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When Alistair Mackintosh was recruited to become Fulham’s chief executive, he was given a clear remit to bring through more promising youth players from the academy that Mohamed Al Fayed had invested so heavily in. Whilst many things haven’t brought a smile to the faces of the Fulham faithful over the past few years, the sight of so many youngsters nurtured through the club’s finishing school by the likes of Huw Jennings, Malcolm Elias and Steve Wigley flourishing in the first team showed the pathway was working. Last night’s EFL Cup tie, where Slavisa Jokanovic rung the changes for the trip to Leyton Orient, showed there’s plenty of promise beyond the team that reached the 2014 FA Youth Cup final.

Eight of the starting eleven came through the club’s academy. Jesse Joronen, whose only previous experience of senior football at Fulham was a handful of matches at the start of Felix Magath’s Championship experiment, recorded his first competitive win at the club. On one side of the back four was the latest great white hope, the highly-rated and incredibly mature Ryan Sessegnon, who offered an outlet going forward and let nobody down in defence. It is worth underlining the fact that for all his composure, Sessegnon is still only 16 and hasn’t even received his GCSE results yet. Sean Kavanagh has received plenty of flak during his short Fulham career – and was even ridiculously rated at 3/10 in one online report I read this morning – but delivered a creditable display out of position at right back and whipped in a delicious corner for the opening goal.

The scorer of that goal, Dennis Adeniran, was the undoubted star of the show. He had the pedigree that a series of impressive performances for the England under-17 side brings, a calmness in possession that meant he looked unperturbed by pressure from the opposition and the physicality to mix it with the Orient midfield. More than that, he had the presence of mind to curb his aggression following a harsh booking for celebrating his debut goal with his father at the front of the North Stand. Only when Adeniran went off, having been caught late after releasing the ball, did Fulham’s grip on the contest loosen – and that’s the highest compliment you can pay the teenager.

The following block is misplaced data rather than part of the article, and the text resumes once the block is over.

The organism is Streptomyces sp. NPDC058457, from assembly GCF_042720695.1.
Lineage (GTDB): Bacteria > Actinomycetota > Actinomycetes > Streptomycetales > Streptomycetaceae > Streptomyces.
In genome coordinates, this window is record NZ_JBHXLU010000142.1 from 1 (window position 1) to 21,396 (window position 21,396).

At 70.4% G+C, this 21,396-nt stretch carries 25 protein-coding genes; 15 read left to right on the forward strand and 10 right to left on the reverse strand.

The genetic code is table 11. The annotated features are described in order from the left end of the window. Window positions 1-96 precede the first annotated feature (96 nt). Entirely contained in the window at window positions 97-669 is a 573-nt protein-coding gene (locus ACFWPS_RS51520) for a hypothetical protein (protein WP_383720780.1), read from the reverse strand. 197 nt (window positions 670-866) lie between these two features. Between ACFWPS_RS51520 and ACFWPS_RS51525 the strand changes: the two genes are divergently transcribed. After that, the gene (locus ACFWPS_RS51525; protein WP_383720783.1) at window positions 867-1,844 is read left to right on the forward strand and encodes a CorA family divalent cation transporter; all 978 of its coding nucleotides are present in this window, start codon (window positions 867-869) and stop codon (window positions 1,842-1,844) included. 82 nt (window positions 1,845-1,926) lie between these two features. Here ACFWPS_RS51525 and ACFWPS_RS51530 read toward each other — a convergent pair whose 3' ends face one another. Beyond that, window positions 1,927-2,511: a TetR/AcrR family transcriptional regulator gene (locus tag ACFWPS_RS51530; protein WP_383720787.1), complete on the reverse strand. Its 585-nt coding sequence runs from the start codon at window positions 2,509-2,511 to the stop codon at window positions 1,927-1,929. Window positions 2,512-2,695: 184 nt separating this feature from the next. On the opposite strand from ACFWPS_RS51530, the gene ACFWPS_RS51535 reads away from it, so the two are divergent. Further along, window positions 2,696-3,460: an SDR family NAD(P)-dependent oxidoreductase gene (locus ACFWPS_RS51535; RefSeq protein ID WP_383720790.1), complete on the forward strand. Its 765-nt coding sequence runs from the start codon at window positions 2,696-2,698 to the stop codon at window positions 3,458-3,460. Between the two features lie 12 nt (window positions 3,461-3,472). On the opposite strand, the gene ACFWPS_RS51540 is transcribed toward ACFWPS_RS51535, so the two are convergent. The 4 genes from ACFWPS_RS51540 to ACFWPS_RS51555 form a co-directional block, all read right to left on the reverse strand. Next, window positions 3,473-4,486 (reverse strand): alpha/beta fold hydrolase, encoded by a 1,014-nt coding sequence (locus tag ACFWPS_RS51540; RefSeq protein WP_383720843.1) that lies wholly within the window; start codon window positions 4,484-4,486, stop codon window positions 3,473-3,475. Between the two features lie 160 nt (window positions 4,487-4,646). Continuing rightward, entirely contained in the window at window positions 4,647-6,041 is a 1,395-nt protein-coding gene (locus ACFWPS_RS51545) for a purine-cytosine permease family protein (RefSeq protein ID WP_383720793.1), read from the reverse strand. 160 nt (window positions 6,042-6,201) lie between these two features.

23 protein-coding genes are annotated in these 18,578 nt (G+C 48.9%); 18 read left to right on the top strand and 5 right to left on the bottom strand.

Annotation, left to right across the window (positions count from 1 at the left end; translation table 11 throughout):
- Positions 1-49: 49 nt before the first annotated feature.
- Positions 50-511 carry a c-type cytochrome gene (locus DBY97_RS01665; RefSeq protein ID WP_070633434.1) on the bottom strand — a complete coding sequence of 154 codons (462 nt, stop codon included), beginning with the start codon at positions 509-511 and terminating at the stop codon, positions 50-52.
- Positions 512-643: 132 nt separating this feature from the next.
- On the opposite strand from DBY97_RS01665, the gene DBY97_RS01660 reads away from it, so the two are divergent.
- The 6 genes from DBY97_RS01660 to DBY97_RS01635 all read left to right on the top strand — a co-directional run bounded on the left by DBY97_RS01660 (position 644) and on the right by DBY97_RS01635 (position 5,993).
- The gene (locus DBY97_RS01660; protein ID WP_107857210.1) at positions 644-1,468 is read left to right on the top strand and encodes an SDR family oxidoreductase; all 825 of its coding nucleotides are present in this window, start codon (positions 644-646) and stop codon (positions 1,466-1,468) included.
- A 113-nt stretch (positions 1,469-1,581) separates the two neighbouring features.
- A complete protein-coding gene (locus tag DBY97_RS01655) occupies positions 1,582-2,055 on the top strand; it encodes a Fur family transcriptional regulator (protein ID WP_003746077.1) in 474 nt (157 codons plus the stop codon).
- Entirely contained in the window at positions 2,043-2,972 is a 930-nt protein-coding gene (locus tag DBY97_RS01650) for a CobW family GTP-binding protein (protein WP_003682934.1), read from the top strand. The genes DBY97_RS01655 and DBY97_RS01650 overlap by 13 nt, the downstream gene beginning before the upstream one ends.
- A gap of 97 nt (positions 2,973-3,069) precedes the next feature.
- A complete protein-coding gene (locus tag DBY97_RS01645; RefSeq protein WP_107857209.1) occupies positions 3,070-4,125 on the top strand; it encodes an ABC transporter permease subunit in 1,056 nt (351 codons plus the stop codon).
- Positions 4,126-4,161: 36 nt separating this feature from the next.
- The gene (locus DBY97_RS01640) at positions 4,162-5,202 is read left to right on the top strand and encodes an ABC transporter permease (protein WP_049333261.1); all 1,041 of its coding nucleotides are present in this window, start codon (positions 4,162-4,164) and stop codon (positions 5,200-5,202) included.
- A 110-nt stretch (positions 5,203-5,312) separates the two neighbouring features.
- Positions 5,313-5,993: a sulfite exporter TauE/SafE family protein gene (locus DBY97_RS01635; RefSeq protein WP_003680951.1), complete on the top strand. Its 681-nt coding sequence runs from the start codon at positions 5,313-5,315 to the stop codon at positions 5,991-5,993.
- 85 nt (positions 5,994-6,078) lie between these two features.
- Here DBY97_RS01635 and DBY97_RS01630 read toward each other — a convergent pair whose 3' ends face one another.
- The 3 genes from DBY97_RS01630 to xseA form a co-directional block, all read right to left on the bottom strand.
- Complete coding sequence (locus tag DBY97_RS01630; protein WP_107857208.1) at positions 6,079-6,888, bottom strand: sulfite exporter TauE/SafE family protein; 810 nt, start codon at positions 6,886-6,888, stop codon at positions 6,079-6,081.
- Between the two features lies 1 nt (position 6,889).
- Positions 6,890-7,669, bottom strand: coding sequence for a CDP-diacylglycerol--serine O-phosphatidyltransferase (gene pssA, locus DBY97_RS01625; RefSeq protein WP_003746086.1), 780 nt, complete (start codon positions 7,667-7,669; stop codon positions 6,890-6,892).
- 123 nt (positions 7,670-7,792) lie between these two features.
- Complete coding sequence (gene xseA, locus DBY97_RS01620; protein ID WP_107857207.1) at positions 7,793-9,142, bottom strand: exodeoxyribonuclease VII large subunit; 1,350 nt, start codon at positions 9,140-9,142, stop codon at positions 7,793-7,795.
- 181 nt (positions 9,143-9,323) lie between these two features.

Tayo Edun had a solid pre-season, even featuring as a central midfielder on occasion, but enjoyed a quietly effective first display down the left, getting through plenty of defensive work to protect Sessegnon at full back and deploying an impressive turn of pace to carry the ball deep into Orient territory. Luca de la Torre, whose name has long been mentioned in hushed tones around Motspur Park as a star of the future, exerted an early influence on proceedings as a roaming number ten, drifting into dangerous pockets of space behind Cauley Woodrow, with bundles of energy, quick feet and a keen eye for a pass. The American faded as the match went on, but this was still an eye-catching introduction to senior football.

A word, too, for Woodrow as, for many, the jury is still out on a player who has been around for the first team for a couple of seasons. People still too swiftly overlook the fact that he’s 22 and has never benefited from an extended run in the side. His sumptuous finishes should grab the headlines, but there was amble evidence that Woodrow has bulked up over pre-season, as shown when he shrugged aside Aron Pollock before surging away to score his second. The quality of his link-up play has never been in doubt, and he showed a willingness to drop deep and receive possession to relieve the pressure on the defence, whilst it seems that he has added free-kick taking to his repertoire during the summer.

There are two schools of thought as to Jokanovic’s approach last night. It may be that this was a timely nudge to the board to get the reinforcements in to give Fulham a genuine chance of sustaining a promotion push, but the maturity and skill with which these youngsters delivered – and then weathered a serious Orient rally at the death – should give everyone pause for thought. Elias, Jennings, Wigley and Mackintosh have invested significant time and resources in getting the pathway right and this crop of talented youngsters showed more than enough to suggest they can utilise it to the full.